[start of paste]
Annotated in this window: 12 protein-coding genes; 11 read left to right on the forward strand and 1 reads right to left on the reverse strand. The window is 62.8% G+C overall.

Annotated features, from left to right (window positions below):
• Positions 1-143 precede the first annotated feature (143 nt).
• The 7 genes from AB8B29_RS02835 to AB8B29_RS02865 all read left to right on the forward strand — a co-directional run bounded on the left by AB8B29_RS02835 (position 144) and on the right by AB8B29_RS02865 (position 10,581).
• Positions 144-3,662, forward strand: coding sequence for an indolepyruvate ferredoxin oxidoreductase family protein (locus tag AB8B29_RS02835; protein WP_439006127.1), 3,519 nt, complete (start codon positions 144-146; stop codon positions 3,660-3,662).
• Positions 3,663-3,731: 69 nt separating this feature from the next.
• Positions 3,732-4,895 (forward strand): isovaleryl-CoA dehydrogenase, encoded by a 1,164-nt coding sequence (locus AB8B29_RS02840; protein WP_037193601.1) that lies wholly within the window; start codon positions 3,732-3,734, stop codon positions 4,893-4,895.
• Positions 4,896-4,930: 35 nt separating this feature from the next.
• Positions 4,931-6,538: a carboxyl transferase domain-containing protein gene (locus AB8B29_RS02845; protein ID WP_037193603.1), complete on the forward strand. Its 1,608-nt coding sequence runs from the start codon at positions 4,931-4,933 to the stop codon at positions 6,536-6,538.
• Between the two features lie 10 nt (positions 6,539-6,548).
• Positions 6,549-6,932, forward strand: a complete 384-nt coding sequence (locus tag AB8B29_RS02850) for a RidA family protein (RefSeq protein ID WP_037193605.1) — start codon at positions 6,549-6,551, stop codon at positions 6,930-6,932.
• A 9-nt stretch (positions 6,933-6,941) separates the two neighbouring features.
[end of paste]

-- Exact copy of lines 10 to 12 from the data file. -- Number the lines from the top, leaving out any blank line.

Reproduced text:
• Between the two features lie 10 nt (positions 6,539-6,548).
• Positions 6,549-6,932, forward strand: a complete 384-nt coding sequence (locus tag AB8B29_RS02850) for a RidA family protein (RefSeq protein ID WP_037193605.1) — start codon at positions 6,549-6,551, stop codon at positions 6,930-6,932.
• A 9-nt stretch (positions 6,933-6,941) separates the two neighbouring features.